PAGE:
Rumors of some commercial applications in Ada 
Author Message
 Rumors of some commercial applications in Ada

(Gregory Aharonian) writes:
>     As long as IBM tells the commercial world that its choice for the
>object-oriented, enterprise programming language of the future is going
>to be either C++ or Smalltalk inside of AD/CYCLE,  Ada is going to be as
>relevant in the commerical world as Forth is in the engineering world.
>Sure there will be a few large systems done in Ada, but between IBM's
>public posturing about the advantages of either C++ or Smalltalk, its
>commercial silence about Ada, and the effects of corporate downsizing
>(i.e. adopting networks of workstations/parallel processes, all
>programmed in C/C++), Ada is not going to be widely accepted, not matter
>how much wishful thinking.

   [comments about Mosemann studies deleted]

Well, I've been waiting for you experts out there to respond. It's been
weeks and I've heard only silence. So I'll put my foot in my mouth:

I think a lot of the article makes sense. One quibble -- considering IBM's
troubles lately, I wonder how big their influence really is? C/C++ didn't
become popular because of IBM's blessings in the first place. IBM is only
reacting to what's happening.

But my major disagreement is this -- I think things are far from settled. A
wildcard in all this is Ada9X. An even bigger wildcard is the fortran
community. There is a HUGE investment in Fortran code out there, and there
are plenty of Fortran users who wish C/C++ would go away. Although Fortran
programmers have no great love for Ada either, a determined effort to woo
them might be worthwhile. I myself was a Fortran programmer who was won

There are four things we should hammer on:

  (1) THE STEERING WHEEL'S IN THE RIGHT PLACE. Japanese resist buying
      American cars because the steering wheel is on the wrong side. C/C++
      has the same problem for scientific programmers. It does many things
      well but it wasn't designed for scientific programming -- consider
      the absence of an exponentiation operator. Fortran and Ada both have
      the steering wheel in the right place.

  (2) BIGNESS IS GOODNESS. The language of English is big. The language of
      mathematics is big. Why should the language of your computer be
      small? A large language makes it easier to express yourself. This is
      a point to which scientific programmers should be particularly
      receptive. Ask them if they would be happy using mathematics without
      vector and tensor notation? How easy is it to write a scientific
      paper using first-grade English? Are you SURE small is beautiful?

  (3) LOOK'N'FEEL. The look'n'feel of Ada is a lot closer to Fortran than
      C/C++ is to Fortran. Ada has no compound statements, for example. Nor
      does it have expression-level assignments. IMHO transitioning from
      Fortran to Ada is easier than Fortran to C/C++. It was for me,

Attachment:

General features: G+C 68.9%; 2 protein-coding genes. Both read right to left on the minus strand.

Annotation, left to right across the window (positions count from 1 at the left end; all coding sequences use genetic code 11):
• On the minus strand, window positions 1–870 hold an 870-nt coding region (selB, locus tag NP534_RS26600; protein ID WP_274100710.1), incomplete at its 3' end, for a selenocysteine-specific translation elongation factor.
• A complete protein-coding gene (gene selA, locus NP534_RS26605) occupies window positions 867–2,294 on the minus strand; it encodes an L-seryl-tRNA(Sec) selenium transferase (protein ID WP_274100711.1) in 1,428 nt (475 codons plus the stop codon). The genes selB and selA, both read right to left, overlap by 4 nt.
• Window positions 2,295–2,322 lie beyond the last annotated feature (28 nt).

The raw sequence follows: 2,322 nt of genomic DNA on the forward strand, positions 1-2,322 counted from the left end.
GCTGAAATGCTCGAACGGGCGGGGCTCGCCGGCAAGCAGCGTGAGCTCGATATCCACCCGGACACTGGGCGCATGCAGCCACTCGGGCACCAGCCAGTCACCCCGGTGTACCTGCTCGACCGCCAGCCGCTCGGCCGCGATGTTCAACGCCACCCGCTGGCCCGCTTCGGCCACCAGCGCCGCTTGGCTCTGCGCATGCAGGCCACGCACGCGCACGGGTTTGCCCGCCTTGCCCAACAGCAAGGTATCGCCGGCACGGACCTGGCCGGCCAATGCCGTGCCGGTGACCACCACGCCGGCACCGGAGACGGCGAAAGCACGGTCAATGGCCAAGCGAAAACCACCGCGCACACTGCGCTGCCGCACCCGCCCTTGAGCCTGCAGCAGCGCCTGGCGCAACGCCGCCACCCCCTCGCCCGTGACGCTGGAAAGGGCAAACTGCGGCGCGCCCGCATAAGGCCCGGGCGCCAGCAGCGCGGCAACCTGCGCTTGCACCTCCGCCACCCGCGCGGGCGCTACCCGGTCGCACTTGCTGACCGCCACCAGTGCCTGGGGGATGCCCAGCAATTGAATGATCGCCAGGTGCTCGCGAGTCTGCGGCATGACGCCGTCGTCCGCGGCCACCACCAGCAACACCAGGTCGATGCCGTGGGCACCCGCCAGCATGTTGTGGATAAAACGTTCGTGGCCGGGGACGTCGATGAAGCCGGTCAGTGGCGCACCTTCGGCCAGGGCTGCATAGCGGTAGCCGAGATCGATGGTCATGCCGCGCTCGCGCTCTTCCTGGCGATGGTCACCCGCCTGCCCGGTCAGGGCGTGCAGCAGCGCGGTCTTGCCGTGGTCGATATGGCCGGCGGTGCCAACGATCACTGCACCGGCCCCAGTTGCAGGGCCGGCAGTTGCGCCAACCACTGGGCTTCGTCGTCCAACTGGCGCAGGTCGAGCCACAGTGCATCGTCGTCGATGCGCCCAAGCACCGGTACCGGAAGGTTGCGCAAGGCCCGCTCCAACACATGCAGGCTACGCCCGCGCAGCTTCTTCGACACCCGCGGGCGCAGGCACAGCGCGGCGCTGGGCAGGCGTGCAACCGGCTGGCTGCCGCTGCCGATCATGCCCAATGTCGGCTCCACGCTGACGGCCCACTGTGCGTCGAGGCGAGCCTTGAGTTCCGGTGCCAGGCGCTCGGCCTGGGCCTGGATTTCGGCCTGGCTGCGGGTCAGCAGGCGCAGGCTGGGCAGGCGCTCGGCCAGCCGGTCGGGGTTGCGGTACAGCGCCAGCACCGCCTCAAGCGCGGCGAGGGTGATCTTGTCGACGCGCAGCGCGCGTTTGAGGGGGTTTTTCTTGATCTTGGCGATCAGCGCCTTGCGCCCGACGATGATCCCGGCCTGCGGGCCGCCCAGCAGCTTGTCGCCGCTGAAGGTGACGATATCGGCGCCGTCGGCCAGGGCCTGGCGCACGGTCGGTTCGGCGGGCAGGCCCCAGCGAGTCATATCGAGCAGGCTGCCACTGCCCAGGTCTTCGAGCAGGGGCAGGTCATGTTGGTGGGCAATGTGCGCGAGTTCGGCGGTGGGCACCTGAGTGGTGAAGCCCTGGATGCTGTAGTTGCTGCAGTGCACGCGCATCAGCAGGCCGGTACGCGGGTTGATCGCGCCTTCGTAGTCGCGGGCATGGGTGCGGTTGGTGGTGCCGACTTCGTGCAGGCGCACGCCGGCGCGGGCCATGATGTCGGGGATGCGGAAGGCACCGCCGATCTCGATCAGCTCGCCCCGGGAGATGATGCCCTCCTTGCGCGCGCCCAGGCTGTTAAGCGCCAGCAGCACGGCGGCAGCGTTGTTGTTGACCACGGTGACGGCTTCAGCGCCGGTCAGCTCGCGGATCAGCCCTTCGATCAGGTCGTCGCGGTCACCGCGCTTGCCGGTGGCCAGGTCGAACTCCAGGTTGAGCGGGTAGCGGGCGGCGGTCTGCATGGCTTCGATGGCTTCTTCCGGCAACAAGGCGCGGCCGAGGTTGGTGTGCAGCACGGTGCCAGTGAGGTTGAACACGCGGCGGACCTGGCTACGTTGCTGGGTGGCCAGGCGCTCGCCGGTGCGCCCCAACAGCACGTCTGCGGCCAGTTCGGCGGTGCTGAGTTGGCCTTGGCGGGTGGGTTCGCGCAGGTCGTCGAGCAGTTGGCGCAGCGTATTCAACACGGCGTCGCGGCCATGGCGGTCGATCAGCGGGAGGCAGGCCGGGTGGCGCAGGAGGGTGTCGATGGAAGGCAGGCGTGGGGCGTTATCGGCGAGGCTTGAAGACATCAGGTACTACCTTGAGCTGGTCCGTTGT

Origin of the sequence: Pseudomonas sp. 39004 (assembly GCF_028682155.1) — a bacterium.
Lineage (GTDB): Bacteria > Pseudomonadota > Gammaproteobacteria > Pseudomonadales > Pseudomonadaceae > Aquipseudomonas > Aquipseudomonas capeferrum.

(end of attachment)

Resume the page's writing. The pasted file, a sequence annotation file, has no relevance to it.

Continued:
(4) RICHNESS IS BETTER THAN ORDERLINESS. C++ wins this one hands down. We
      can fight back with 9X. At the risk of being burned at the stake, I
      propose we also fight back with a variety of cheap, nonvalidated
      subset/superset (there! I said it!) compilers -- especially OO
      compilers. Validated compilers would still be used for serious stuff
      like flying airplanes. Nonvalidation hasn't hurt C/C++. The recent
      release of Ada/Ed was a step in the right direction. Reduced
      restrictions on the Ada name was another plus. Intel has sold over
      ONE HUNDRED MILLION 8051's. How about an 8051 punk ada cross
      compiler? Jeez, I'd buy one for the logo ALONE.

Frank Manning                                           I'm ZERO percent


Tue, 30 Aug 1994 19:58:01 GMT  
 Rumors of some commercial applications in Ada
        Do not pin your hopes on Ada 9X besting C/C++, as strong as your
arguments might be about its potential advantages.  The question of which
language will dominate is a question of market forces, which the DoD has
never understood and never cared to understand, much like their lack of
interest in the existence of a commercial software reuse industry.  The
DoD wanted and got one language to standardize everything in; all arguments
about technology transfer to the private sector is posturing, case in point
being everything associated with STARS, where a lot of money is going to
create tools that almost duplicate what's available on the market.  None
of that stuff is going anywhere, except to DoD contractors.  If that makes
the brass happy, fine, but anyone counting on Ada catching on in the hopes
of starting an Ada business should be prepared to go broke, as dozens of
companies have experienced with commerical Ada (beyond compilers).

        A good measure of the real short-sideness of Ada policies is the
complete lack of attention towards integrating Ada and VHDL (i.e. integrating
software and hardware design).  Given the similarity in the language
grammars, extending tools to do this is not hard.  Yet a big potential
benefit is ignored.

        And writing any of this stuff in ADA 9X won't change anything.

Greg Aharonian

Sat, 03 Sep 1994 11:58:12 GMT  
 [ 2 post ] 

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